It’s always enlightening to end the calendar year with a look back at our top articles published here on the Employment Screening Blog. Here are this year’s top 10:
1. FCRA Class Action Lawsuits: Something to Watch in 2015
Employers must understand that the consumer protections in the FCRA cover “consumer reports” of all kinds: credit reports, criminal background checks, driving records, and any other background reporting that a Consumer Reporting Agency (CRA) might furnish. The process of notification and communication with an applicant or employee that the FCRA mandates is intended to promote a fair hiring environment, something that applicants deserve to expect and something that courts will enforce.
2. What We Know About People Who Lie on a Resume
HR professionals know that people lie—even if it’s little white lies—on their resumes. People seeking work try hard to present themselves in the best light to prospective employers, and sometimes they might step over the line a little. In today’s economy, with all the discussion about the under-employed and long-term unemployed people with great credentials who cannot find work, it is easy to jump to the conclusion that the problem is growing more severe.
3. How to Hire a Felon and Beat Your Competition with Human Capital
Imagine being one of the estimated 12 million Americans with a prior felony conviction. Or even one of the roughly 65 million who have an arrest or conviction record that would show up on a routine criminal background check. Now imagine trying to get a job.
4. 4 Cs of Good Hiring
Your organization’s success hinges on its ability to hire the right people in the right roles. As you know, this is can be far easier said than done. You need a hiring process that is sound all the way through, from the initial job description to the final hire. Here, we offer 4 key success factors.
5. Hiring the Right People [Slideshow]
Finding the right people to hire for your organization requires a hiring approach that is fair to applicants and delivers the best employees possible to the organization. At every step in the hiring process, and particularly in background screening, HR managers should address the threats of risk directly.
6. [Infographic] Your Hiring Process: Tips to Bring the Right People On Board
In the book Good to Great, Jim Collins contends, “If you have the wrong people on the bus, nothing else matters.” The message is, your organization requires good, qualified people working together to achieve its goals. So how do you bring the right people on board?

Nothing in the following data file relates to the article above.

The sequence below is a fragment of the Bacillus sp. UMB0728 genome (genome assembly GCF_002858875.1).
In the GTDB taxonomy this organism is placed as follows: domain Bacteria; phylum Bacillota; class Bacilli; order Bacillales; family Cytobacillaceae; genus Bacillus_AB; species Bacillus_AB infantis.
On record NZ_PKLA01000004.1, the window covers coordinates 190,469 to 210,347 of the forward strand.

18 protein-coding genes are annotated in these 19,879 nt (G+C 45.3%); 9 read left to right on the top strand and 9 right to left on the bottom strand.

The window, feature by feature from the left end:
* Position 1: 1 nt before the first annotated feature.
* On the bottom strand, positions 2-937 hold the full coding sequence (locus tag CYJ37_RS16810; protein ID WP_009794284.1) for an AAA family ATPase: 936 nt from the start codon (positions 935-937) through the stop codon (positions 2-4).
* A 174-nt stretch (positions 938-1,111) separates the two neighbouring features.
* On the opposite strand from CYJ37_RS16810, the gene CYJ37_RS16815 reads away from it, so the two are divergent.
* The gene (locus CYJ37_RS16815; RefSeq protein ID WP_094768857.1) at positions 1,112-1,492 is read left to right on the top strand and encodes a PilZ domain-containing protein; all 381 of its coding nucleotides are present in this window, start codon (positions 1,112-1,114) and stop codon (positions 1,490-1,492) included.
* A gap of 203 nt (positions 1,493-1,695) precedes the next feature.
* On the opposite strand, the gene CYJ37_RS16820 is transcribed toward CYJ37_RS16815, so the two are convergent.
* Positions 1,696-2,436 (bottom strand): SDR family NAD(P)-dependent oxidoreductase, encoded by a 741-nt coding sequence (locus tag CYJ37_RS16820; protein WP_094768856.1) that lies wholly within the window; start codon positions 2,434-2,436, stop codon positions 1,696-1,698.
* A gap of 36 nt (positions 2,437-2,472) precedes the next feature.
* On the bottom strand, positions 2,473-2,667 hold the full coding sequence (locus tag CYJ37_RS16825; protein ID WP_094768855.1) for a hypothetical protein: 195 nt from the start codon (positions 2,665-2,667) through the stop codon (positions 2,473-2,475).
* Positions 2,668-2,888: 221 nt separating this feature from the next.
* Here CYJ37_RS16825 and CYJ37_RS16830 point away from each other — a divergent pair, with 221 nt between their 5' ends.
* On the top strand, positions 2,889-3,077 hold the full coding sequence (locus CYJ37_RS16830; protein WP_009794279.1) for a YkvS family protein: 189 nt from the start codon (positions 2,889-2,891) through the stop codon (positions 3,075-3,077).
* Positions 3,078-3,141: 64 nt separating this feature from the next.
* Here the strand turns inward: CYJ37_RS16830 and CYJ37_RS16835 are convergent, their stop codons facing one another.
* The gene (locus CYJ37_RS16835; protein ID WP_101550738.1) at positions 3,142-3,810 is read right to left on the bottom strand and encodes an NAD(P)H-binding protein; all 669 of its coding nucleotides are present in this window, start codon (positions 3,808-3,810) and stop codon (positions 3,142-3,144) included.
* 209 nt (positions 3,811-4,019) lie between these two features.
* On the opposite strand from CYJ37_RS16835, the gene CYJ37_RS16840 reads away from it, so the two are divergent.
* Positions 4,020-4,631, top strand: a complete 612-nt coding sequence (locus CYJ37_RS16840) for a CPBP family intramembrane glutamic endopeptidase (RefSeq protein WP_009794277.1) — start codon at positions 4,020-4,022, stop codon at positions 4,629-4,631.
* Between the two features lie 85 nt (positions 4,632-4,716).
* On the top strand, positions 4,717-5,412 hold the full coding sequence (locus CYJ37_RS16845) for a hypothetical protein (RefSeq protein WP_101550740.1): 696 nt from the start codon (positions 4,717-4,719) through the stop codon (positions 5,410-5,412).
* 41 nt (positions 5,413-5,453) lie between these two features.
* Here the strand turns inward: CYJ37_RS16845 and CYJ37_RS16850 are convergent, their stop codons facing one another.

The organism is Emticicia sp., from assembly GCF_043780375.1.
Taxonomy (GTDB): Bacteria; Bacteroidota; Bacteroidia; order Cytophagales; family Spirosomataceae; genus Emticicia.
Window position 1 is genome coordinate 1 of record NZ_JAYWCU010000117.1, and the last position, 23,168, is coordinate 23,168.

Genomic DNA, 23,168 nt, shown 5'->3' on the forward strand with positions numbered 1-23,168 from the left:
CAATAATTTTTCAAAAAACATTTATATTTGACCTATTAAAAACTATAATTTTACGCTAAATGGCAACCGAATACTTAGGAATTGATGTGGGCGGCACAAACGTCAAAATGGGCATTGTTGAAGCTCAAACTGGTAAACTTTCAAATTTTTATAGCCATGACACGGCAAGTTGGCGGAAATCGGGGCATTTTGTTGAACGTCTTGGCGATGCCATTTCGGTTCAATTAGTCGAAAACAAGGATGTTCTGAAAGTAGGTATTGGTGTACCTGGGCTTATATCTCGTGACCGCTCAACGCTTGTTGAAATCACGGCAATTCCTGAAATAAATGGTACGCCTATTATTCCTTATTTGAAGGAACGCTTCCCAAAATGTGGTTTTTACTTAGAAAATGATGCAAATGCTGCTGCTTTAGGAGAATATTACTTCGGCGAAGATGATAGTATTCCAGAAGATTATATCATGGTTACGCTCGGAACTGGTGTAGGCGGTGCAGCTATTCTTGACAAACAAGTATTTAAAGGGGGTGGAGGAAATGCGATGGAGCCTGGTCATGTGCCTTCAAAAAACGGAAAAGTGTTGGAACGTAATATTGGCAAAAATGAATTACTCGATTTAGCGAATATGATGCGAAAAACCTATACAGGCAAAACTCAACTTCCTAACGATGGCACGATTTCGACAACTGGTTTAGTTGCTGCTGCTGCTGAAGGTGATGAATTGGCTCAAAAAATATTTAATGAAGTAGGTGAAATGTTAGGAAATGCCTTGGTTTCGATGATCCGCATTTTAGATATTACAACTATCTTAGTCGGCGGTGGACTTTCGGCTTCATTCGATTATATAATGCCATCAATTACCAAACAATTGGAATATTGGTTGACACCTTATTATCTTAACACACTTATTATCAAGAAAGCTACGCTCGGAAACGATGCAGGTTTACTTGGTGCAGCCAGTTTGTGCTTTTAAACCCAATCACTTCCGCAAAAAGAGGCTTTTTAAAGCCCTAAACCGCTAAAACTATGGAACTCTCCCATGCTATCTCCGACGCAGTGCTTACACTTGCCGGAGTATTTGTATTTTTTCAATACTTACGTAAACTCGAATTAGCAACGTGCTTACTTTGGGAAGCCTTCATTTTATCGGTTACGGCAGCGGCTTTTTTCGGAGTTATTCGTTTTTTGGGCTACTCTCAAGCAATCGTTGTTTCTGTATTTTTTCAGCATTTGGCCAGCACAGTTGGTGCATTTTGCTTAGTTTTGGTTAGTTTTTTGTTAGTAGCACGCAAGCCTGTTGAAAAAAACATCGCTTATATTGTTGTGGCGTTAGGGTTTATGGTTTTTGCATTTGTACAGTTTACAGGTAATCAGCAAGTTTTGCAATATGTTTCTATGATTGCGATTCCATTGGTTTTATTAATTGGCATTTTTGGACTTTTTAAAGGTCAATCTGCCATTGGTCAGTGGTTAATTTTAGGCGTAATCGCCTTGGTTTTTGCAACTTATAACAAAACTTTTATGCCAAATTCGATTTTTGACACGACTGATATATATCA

7. NYC Extends ‘Ban the Box’ to Private Businesses
New York City has had a Ban the Box type ordinance in place for city employees since 2011, and on June 10th an overwhelming majority of the City Council passed a version of the law to cover private employers with 4 or more employees as well. With this law, NYC joins over 100 cities and 17 states that have passed similar legislation.
8. No Harm, No Foul? Not Necessarily When it Comes to Background Screening
At first glance, the case of Spokeo, Inc. vs. Robins is a seemingly straightforward case. But it contains larger issues that might affect employers who use background screening firms, those firms themselves (rather, ourselves), and possibly employers more broadly. The fact that the case has been accepted on appeal for hearing next term by the Supreme Court confirms its importance.
9. What Exactly Is “Ban the Box” Anyway?
With the proliferation of Ban the Box laws in states and cities across the nation, we thought it would be a good idea to try to summarize the movement. If your organization is covered by one of these laws, you need to be aware of it and how it can affect your background screening policies. If you’re not currently covered, stay tuned. These laws have been spreading very rapidly.
10. 2 Keys to a Reliable Employee Background Check
The majority of employers today use background checks as part of the employment process. With the rise of the Internet and its search and social media assets, some employers are taking a do-it-yourself approach to the research. There are risks and rewards in this approach, but we caution that the information widely available on the Internet is often unverifiable for accuracy. Further, some of the most important information is not easily available to the general public (e.g., up to date state and local arrest and conviction records).
We hope you enjoyed this look back at 2015. Continue to follow us in 2016 for tips and best practices to help you make better hiring decisions.